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sustainable materials

Review: Sustainable Materials Without the Hot Air

A couple of months ago I reviewed the volume on urban transport, and here’s another in the series from UIT Cambridge – Sustainable Materials Without the Hot Air, by Julian Allwood and Johnathan Cullen. They and their team of eight spent five years researching sustainable materials, and this is the result. The book looks at […]

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how-to-be-wild-book

How to be Wild, by Simon Barnes

Simon Barnes is an unusual writer. He was a sports writer and editor for the Times for over 30 years, and he also had a birdwatching column, and writes books about horses and about conservation. Sports and ecology aren’t worlds that don’t often go together, but Barnes writes with passion and flair about both. How […]

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overpopulation

Book review: Overdevelopment, Overpopulation, Overshoot

A few weeks ago I received a copy of Overdevelopment, Overpopulation, Overshoot in the post. Overweight, one could add to that list – this is a hefty tome. The Population Media Center must be spending a fortune posting these things out. The book is a coffee-table style volume about population and its impact on the […]

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the most good you can do

The Most Good You Can Do, by Peter Singer

Five years ago Peter Singer made a compelling case for giving in The Life You Can Save. A large number of people paid attention to that book, and along with other pioneers and experimenters, Singer now finds himself at the forefront of a movement towards ‘effective altruism’. This follow up book explores what this emerging […]

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promoting sustainable living

Promoting Sustainable Living, by Justyna Karakiewicz

Suburbia is not a sustainable pattern of living. Too much transport is involved, too much land and energy. A more sustainable way of life will mean settlements with greater density, but that’s not what most of us want. We’re still pretty wedded to the semi-detached house with a garden. People can’t be talked into wanting […]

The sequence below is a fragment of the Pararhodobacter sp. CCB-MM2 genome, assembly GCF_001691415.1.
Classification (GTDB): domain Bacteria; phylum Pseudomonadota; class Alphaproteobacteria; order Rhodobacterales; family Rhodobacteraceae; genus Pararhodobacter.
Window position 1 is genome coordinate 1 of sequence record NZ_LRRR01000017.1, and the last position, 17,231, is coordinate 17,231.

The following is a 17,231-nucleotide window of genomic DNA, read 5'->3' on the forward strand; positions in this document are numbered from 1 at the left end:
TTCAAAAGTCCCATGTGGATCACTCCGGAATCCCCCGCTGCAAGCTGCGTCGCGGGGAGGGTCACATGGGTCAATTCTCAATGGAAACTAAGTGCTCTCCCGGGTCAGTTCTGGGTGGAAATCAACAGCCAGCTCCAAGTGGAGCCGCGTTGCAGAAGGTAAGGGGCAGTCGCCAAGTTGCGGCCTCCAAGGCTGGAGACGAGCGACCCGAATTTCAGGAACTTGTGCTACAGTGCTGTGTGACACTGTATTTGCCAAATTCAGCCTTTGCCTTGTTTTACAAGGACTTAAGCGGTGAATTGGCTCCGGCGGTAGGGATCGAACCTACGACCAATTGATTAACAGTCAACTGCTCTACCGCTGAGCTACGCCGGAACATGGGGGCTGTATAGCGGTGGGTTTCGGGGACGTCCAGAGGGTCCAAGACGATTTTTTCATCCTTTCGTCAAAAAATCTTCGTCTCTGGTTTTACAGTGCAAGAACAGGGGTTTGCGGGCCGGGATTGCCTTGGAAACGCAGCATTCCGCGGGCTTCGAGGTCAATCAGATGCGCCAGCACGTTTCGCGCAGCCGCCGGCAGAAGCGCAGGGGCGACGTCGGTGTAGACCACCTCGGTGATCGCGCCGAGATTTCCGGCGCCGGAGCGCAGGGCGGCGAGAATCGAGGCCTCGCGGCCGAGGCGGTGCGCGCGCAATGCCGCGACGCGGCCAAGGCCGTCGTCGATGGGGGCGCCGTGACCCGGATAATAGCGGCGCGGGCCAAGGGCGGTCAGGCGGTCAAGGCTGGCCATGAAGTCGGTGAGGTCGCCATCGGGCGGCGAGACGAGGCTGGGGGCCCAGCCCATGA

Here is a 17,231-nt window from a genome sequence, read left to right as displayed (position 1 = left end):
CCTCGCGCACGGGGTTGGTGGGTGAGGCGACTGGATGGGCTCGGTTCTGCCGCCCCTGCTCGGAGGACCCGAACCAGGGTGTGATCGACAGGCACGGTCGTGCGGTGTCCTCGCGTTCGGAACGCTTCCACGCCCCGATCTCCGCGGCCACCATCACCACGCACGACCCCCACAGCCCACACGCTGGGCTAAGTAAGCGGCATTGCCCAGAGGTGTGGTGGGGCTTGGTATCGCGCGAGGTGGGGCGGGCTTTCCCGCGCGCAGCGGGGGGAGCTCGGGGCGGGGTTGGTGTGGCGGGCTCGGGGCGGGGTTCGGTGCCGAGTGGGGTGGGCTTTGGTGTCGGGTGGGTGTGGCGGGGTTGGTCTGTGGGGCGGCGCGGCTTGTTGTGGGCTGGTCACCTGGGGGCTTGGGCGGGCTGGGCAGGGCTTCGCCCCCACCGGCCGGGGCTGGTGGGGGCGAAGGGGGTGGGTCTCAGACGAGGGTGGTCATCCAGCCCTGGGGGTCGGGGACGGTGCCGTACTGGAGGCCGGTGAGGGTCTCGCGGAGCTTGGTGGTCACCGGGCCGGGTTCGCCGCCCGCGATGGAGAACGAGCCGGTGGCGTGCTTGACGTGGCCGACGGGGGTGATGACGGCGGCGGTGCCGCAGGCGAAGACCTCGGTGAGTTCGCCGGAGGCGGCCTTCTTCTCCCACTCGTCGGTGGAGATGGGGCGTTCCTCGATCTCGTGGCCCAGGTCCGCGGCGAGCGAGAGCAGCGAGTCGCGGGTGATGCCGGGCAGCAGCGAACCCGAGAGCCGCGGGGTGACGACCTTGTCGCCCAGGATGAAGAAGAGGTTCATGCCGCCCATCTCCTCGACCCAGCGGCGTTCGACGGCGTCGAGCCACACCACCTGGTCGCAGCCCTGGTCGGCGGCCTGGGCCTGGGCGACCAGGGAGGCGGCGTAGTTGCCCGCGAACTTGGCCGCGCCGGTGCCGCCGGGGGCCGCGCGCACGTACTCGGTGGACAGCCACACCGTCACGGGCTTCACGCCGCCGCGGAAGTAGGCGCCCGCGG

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little-free-library

Could you host a Little Free Library?

Here’s an idea I heard about for the first time this week, and which is worth sharing: Little Free Libraries. I’ve come across free book shelves in pubs and cafes, B&Bs, or Bookmooch and Bookcrossing website. Little free libraries are a little different, as people put them up in their own front gardens. The first […]

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free mark scandrette

Book review: Free, by Mark Scandrette

We’re doing a project at work with Mark Scandrette next month, so I’ve been reading his books. I thought I’d mention this one, as its themes chime rather well with the message of the blog. Free: Spending your time and money on what matters most is all about simplifying your life around what is most […]

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the world beyond your head

Innovative advertising or attentional hijacking?

Here’s a novel advertising campaign that won a Golden Lion award at Cannes a couple of years ago. I’ll let the company explain it in their own terms: How you feel about this campaign may well depend on how much you like Dunkin Donuts, but it’s an interesting one. As far as the marketing company […]

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world beyond your head

The World Beyond Your Head, by Matthew Crawford

Matthew Crawford is a philosopher and a mechanic, dividing his time between the University of Virginia and his motorbike workshop. As you might expect, this unique combination gives rise to a philosophy that is rooted in material things, a counter-cultural perspective that elevates manual work and craftsmanship. Crawford has a writing style to match, highly […]

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the world beyond your head

The attentional commons

Matthew Crawford‘s The Case for Working With Your Hands is one of my favourite books, a work of profound but practical philosophy. I’ve been wondering what Crawford would write next, and it’s now out: The World Beyond Your Head – how to flourish in an age of distraction. It’s about how we steward our attention. […]

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